HomeCars & MotorsportsUsed Cars
Read Reviews (5) Compare Prices View Details Write a Review


Overall rating:  Product Rating: 4.5

Reviewed by 5 users

Build Quality
Seat Comfort:

About the Author

mkaresh is a Lead on Epinions in Cars & Motorsports

Epinions Most Popular Authors - Top 10

Reviews written: 561
View all reviews by mkaresh

Evo vs. STi

by mkaresh:      Oct 23, 2004 - Updated Dec 7, 2006

Product Rating: 4.0 Recommended: Yes 

Pros: Steering quickness and feel, high-end power, sharp yet safe handling, Recaro seats
Cons: Boost lag, stiff ride, cheap interior
The Bottom Line: If handling is your priority and the Evo's interior doesn't faze you, buy it. But if power is you priority and the STi's ride doesn't faze you, buy that one.

This is the original version of my review. I've since posted it to the other listing, as mine was the only one under this listing. There is no reason to read both.

After driving the WRX STi, I just had to also test its archrival, the Mitsubishi Lancer Evolution. But how? They had always been scarce, and the only one at the nearest dealer was the 2005 MR edition with an official “do not demo” sticker attached to the window. But the next week I had my oil changed at the Mazda dealer in another part of town, and the Mitsubishi dealer next door had a 2003 Evo parked outside. As with the STi, I assumed that with a used Evo it would be easier to get a test drive without swearing an intense interest to buy one on the spot. (Sure, the STi and Evo are cars I could conceivably buy if I loved them, but as a rule I never claim I’m ready to buy that day.)

So I inquired inside, and learned that the car was actually new, with only 153 miles on the odometer. (I never obtained a full explanation of why a car that had been manufactured in September 2003 had so few miles, only that “it had never been titled.”) New or not, I got my test drive. Two in fact, the second without the salesman. I was taking a considerable risk here. My favorite cars tend to be compacts, and along with the STi the Evo is the highest performance compact going. So this was a car I might really love and have to dig up the cash for.

After driving the Evo, I returned to the Subaru dealer and drove a second WRX STi, to confirm my impression of the differences between them. My conclusions follow.


Neither the STi nor the Evo is a beauty. Still, especially in the Evo’s case it is much more attractive than the run-of-the-mill compact it is based on. Credit large alloys and a sleeker front end. Both cars are available with a huge wing on the trunk, and those I drove were so equipped. I suppose it must be there to make clear this is no ordinary compact. Every time I glance the things in the rearview mirror, though, I initially think someone’s right behind me.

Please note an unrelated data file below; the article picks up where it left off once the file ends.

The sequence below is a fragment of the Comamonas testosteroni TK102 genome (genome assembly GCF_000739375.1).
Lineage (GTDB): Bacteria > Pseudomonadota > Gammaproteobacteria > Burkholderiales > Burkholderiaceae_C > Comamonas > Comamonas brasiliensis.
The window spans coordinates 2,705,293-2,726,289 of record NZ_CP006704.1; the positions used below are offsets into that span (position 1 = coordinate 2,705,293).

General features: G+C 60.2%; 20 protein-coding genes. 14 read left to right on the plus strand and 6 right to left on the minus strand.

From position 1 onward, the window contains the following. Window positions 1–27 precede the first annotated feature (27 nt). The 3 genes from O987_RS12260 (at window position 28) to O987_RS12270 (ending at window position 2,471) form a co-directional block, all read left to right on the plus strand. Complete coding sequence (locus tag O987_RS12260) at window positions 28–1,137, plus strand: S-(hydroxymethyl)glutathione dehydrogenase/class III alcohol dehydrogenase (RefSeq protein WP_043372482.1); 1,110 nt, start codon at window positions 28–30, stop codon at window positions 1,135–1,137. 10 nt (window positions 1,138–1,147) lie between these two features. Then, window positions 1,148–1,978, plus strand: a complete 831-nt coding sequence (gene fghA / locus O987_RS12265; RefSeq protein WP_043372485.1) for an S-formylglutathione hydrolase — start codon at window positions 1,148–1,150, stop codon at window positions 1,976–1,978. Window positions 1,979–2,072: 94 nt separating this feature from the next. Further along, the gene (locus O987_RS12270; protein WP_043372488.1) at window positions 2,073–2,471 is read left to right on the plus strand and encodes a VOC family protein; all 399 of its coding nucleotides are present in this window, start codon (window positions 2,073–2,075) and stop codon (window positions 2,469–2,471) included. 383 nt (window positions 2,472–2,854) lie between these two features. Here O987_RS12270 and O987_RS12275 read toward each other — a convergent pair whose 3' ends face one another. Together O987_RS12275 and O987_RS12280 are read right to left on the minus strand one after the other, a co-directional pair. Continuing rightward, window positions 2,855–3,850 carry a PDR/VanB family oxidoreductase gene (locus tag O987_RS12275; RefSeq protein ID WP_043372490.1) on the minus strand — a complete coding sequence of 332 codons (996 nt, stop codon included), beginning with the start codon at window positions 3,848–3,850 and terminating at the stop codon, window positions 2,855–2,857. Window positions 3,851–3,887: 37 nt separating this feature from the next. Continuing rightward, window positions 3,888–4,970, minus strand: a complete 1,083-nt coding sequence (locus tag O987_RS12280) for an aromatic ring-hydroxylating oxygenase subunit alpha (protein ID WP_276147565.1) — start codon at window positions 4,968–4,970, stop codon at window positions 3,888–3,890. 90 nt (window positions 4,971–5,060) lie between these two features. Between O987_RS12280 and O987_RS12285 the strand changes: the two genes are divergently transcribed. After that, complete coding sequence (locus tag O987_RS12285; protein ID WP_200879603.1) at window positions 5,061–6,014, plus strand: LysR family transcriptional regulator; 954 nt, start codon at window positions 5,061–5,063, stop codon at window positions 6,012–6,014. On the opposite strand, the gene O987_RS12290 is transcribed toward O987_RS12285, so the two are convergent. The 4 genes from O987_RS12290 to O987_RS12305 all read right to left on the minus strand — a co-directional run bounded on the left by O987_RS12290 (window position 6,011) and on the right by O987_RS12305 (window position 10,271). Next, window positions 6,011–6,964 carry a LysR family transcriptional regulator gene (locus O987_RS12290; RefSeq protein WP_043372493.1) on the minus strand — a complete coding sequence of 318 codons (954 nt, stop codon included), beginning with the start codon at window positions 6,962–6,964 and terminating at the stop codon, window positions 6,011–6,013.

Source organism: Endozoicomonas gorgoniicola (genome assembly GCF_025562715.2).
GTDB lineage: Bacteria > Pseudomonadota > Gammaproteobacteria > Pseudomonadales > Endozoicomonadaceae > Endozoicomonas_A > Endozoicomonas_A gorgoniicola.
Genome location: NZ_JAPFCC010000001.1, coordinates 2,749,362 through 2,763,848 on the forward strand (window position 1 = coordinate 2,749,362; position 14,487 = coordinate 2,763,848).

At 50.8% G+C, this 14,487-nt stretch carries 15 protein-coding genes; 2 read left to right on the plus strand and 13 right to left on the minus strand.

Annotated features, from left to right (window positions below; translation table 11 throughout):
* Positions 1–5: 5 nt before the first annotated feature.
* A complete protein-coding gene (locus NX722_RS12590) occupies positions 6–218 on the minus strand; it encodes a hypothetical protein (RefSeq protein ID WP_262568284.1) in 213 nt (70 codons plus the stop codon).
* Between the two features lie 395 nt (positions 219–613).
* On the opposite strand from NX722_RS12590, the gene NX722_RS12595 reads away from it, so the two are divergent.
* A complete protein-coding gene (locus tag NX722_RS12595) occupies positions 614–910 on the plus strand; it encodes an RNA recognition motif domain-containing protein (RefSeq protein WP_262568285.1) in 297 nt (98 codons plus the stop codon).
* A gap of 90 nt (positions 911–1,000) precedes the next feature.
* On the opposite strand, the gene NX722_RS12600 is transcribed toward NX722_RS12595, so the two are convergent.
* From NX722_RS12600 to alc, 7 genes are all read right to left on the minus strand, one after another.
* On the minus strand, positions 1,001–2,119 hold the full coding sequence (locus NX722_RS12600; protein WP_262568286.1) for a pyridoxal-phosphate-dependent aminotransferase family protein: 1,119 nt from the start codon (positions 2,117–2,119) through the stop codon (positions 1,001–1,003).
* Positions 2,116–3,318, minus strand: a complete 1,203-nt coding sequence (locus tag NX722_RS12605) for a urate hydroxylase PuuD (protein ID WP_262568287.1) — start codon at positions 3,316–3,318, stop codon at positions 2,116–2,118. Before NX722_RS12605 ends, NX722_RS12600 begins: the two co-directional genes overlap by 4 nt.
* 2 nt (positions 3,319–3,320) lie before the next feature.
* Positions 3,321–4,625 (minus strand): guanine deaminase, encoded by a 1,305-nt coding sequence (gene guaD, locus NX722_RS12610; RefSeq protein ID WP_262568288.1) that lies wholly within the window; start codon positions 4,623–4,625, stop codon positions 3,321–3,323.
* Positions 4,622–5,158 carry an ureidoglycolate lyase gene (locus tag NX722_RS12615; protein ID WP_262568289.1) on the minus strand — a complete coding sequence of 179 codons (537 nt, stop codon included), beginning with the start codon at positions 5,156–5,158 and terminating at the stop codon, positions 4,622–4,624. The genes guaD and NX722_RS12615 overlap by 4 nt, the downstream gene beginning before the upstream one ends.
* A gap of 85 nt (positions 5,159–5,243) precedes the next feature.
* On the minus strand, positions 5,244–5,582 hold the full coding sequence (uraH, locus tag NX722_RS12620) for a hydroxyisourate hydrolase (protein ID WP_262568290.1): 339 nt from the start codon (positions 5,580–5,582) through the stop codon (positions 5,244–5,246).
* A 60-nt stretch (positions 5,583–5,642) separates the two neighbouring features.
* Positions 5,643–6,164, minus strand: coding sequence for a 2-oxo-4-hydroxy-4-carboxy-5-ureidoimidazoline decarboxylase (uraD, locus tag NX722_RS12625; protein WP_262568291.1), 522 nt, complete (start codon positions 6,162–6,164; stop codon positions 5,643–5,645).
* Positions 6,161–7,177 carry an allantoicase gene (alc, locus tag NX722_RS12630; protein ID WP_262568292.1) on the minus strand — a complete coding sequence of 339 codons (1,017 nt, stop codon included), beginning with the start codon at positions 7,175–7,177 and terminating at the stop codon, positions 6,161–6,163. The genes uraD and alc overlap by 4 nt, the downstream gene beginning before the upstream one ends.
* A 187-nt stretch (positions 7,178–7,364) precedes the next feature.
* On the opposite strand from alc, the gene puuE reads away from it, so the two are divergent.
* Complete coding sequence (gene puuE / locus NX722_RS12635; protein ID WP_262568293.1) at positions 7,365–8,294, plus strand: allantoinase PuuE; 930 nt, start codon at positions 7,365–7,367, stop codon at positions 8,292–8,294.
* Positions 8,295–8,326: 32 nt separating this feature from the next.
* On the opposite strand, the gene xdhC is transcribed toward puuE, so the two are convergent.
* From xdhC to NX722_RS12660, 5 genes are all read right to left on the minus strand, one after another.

Inside both supercompacts are rather pedestrian. But where the STi’s is merely plain, with solid materials, the Evo’s interior looks and feels cheap. The climate control knobs feel especially flimsy. This is probably my largest issue with the car, and the one that keeps my lust at bay: I cannot imagine spending $30,000 for a car with an interior unfit for a $10,000 car. And I’m not comparing the Evo to more expensive cars. The interior in the Protege5 I paid $13,000 for puts this one to shame, and that in the high teens Mazda3 is in another league, as it just about puts mine to shame.


You sit lower in the Evo than in the STi, or the instrument panel is taller, or both. Whatever the reason, I prefer the more open driving position in the STi. The seats in neither are adjustable for height, and at its standard height the Evo’s seat felt too low relative to the steering column to me. I had a hard time adjusting the wheel to please both my hands and my eyes. I have to see the instruments, especially since the Evo unlike the STi has no beep to warn when the redline approachest, so the hands lost out.

The Recaro buckets in the Evo are reasonably comfortable and provide exceptional lateral support—an advantage over the STi’s merely very good seats if you expect to explore the car’s abilities in corners. The Recaros have a rotary recline adjuster, which is bad for accessibility but good if levers always leave you wanting a position between detents.

The Lancer is a half-foot longer than the Impreza, yet somehow this does not translate into a roomier rear seat. That in both cars is pretty tight, but both heads and knees are most in danger of making contact with the ceiling and front seatbacks, respectively, in the Evo. The Evo’s rear seat is also positioned low to the floor, so forget about thigh support.

Trunk space is okay in both cars, but folding rear seats have been sacrificed on the altar of structural rigidity.